Using Lists

Lists can make content much quicker to find and understand.

However, as you can see by the example below, making a list is not an instant fix.

  • Simply placing ideas into a list does not necessarily make the information easier to access.
  • Longer sentences, preceded by bullet points (or numbers) are not much better than regular text.

Bullets or numbers?

  • Bullets for a series of similar concepts.
  • Numbers for steps in a process.

Keep it short

Users scan lists.  They are seeking quick comprehension.  The more prose you use, the longer it takes them to process the information.

Keep it consistent

Inconsistent construction can make the list difficult to grasp without a thorough read.  

This list is not easy to scan:

  1. Do you want bullets or numbers?
  2. Having decided on your list items...
  3. In the toolbar, choose the appropriate list type
  4. When writing the list, hit return for a new item
  5. At the end, hit return twice.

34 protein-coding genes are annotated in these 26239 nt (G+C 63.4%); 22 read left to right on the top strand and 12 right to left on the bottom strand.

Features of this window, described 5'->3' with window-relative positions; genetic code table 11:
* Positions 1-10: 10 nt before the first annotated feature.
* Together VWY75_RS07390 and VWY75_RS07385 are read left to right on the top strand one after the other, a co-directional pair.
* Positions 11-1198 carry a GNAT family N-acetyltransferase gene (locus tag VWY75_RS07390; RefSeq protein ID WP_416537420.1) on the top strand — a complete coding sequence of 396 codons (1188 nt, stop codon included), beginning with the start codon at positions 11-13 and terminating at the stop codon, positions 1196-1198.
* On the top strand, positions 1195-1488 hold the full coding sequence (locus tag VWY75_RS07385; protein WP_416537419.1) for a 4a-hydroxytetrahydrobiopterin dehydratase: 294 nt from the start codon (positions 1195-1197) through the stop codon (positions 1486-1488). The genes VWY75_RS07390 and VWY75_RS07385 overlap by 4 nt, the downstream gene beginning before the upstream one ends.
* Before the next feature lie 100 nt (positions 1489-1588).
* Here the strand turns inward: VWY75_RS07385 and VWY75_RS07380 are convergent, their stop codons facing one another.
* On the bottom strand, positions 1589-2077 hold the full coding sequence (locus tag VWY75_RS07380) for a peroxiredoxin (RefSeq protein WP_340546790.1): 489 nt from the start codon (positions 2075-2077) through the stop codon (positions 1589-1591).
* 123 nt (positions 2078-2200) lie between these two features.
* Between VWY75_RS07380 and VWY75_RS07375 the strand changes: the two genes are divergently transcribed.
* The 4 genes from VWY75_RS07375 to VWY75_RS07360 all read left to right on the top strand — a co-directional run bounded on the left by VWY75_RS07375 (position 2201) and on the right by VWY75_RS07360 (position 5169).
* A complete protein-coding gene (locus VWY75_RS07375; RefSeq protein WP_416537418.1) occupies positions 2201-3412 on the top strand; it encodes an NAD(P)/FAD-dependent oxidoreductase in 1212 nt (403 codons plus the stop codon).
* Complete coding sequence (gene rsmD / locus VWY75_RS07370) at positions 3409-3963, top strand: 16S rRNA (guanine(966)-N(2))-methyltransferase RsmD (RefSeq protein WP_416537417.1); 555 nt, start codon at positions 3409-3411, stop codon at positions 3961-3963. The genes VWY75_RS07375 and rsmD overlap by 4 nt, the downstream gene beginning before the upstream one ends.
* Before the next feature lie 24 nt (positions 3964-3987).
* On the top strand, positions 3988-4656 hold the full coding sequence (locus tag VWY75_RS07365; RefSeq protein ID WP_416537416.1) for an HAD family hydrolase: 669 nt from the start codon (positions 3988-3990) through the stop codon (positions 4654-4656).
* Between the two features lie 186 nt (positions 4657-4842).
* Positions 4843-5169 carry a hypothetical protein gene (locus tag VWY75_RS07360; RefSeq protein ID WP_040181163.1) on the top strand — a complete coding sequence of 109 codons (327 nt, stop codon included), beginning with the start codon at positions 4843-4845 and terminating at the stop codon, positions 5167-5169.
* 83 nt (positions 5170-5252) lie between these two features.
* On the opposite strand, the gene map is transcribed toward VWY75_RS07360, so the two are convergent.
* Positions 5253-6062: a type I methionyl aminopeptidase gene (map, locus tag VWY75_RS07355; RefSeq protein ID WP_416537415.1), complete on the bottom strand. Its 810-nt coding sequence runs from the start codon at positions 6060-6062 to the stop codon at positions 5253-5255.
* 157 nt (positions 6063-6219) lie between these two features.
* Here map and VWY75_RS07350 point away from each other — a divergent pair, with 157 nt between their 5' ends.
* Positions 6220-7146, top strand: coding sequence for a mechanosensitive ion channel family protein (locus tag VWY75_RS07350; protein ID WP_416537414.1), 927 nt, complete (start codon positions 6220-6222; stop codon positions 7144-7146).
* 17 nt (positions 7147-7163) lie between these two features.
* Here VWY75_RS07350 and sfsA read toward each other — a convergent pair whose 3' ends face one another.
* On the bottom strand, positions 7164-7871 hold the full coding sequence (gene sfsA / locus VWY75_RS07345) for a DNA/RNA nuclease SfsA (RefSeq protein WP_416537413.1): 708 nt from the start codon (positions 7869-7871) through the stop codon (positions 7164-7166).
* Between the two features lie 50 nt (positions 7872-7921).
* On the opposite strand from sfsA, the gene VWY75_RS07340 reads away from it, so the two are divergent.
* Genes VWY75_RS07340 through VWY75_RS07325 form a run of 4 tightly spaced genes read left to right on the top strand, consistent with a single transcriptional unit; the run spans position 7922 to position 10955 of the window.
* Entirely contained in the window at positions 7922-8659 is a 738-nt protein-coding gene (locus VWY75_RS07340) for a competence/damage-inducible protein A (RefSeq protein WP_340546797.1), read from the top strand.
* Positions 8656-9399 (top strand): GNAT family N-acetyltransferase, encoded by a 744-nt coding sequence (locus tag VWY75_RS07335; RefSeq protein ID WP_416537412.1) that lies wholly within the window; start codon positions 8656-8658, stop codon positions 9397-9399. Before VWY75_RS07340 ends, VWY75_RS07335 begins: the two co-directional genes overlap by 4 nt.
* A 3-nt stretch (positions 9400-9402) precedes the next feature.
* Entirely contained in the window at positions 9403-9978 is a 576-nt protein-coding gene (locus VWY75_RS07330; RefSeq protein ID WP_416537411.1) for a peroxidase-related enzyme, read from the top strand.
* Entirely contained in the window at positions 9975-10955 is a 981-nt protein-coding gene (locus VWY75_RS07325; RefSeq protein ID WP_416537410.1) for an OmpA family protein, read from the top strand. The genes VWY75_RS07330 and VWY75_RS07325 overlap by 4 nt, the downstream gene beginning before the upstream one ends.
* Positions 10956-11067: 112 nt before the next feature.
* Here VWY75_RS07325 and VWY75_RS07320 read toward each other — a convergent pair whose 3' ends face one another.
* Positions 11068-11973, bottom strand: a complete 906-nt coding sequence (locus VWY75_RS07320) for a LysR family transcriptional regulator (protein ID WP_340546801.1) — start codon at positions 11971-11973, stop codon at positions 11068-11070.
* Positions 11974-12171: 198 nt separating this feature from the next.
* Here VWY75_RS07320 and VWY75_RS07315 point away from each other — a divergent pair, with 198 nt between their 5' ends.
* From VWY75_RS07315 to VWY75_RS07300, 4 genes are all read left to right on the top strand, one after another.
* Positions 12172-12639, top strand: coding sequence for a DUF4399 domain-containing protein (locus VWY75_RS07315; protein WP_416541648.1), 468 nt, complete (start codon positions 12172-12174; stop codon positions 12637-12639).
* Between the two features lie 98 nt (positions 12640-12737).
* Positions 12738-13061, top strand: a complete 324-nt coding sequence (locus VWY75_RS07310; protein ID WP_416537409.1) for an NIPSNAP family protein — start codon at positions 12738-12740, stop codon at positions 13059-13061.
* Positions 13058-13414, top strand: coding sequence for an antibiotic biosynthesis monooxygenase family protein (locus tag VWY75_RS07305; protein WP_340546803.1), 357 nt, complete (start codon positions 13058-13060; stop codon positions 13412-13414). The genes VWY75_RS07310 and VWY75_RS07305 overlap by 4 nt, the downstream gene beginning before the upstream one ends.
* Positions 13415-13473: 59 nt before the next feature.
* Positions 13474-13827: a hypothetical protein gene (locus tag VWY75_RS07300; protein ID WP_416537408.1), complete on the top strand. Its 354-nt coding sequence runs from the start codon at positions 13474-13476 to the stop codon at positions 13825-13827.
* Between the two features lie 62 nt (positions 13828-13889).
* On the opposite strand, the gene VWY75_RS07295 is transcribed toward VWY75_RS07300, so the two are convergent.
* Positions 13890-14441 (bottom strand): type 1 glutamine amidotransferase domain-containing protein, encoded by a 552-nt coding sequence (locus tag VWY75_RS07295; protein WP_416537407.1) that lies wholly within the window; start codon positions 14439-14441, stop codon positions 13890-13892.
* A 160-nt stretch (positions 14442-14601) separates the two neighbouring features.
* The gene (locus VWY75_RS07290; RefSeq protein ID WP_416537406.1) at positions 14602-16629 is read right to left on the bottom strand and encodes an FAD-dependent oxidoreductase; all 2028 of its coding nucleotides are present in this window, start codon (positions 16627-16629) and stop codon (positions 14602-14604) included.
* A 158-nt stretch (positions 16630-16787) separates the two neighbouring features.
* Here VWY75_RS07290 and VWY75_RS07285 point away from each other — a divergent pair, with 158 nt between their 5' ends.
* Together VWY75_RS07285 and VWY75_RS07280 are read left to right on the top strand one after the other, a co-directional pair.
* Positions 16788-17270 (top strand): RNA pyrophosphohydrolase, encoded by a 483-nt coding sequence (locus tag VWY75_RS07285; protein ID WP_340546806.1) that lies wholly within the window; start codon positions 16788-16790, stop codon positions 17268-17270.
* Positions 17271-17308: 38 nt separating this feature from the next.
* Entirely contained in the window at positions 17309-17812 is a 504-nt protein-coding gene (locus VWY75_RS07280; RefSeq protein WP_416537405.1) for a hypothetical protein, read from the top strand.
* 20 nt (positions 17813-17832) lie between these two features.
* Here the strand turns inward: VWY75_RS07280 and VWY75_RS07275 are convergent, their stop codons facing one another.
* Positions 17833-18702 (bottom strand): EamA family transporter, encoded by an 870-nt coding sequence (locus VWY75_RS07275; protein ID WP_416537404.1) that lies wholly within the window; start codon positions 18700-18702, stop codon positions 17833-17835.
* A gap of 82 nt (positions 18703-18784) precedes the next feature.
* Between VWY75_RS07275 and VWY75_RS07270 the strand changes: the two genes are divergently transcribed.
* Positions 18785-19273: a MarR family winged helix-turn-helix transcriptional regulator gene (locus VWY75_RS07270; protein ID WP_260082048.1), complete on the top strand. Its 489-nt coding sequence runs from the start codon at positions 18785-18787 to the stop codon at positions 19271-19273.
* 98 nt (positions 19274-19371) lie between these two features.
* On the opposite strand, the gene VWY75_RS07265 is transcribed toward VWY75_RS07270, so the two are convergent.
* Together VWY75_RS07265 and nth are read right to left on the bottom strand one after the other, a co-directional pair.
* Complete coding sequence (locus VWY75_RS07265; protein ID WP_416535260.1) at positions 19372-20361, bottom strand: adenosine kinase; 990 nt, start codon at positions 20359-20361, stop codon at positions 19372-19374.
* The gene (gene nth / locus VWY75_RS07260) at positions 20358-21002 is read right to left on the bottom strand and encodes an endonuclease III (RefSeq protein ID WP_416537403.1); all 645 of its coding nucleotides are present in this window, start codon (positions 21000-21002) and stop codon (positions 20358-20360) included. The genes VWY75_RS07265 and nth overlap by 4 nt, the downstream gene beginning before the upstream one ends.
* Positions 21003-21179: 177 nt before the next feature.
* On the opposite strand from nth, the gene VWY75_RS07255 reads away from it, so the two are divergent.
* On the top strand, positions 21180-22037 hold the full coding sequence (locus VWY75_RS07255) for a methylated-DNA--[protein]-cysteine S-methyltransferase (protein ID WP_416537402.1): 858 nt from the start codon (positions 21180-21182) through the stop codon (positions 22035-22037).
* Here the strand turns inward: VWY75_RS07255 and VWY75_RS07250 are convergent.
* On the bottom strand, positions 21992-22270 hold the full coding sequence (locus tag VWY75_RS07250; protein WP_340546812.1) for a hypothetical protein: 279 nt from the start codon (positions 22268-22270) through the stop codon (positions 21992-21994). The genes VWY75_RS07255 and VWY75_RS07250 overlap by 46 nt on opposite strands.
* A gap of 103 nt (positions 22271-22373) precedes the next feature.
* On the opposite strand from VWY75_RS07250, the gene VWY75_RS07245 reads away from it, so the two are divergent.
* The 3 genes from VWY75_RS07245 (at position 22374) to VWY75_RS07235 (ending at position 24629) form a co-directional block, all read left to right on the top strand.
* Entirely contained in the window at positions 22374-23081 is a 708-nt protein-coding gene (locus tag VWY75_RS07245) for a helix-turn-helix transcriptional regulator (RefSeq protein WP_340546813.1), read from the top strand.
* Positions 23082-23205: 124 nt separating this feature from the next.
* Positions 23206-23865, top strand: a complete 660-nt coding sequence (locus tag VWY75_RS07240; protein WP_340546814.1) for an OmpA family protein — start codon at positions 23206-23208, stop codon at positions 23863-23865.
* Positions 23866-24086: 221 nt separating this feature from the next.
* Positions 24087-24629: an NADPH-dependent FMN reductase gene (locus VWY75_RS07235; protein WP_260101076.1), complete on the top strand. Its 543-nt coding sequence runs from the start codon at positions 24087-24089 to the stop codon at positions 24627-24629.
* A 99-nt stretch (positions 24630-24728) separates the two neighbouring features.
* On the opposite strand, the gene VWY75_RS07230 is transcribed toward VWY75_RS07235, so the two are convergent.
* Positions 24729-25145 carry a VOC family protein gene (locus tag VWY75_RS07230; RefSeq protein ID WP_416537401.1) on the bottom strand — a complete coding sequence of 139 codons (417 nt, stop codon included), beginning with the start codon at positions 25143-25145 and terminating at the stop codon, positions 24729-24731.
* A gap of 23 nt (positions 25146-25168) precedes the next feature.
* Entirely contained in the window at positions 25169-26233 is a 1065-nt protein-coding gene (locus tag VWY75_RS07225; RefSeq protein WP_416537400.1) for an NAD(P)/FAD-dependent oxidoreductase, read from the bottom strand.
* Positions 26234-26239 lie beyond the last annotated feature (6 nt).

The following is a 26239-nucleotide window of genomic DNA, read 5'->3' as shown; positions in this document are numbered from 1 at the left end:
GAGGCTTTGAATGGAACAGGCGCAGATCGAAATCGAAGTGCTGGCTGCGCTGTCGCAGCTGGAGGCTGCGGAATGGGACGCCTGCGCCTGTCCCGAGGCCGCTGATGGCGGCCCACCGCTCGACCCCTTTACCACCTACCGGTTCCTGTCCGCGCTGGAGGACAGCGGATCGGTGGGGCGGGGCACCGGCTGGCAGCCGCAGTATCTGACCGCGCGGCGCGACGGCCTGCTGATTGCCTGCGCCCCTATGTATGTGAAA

There are two common techniques for making points consistent: verbs and keywords


Starting each item with a verb ensures consistency:

  1. Choose bullets or numbers
  2. Decide on list items
  3. Select the list type in the toolbar
  4. "Enter" at the end of each item
  5. "Enter" twice at the end of the list


Alternatively, it may be more useful to begin each item with a relevant word.

  1. Preparation: Bullets or numbers?
  2. Composition: Come up with your list items.
  3. Formatting: Select the list type in the toolbar.
  4. Content entry: Use the return key at the end of each item.
  5. Finish: Hit the return key twice at the end of the list.


Using bold text for emphasis.  

To draw attention to the list, bold the keyword or verb at the start of each item. (See Keywords above.)  

Selecting a key phrase adds emphasis to important detail within the list.  (See Bullets or numbers above.)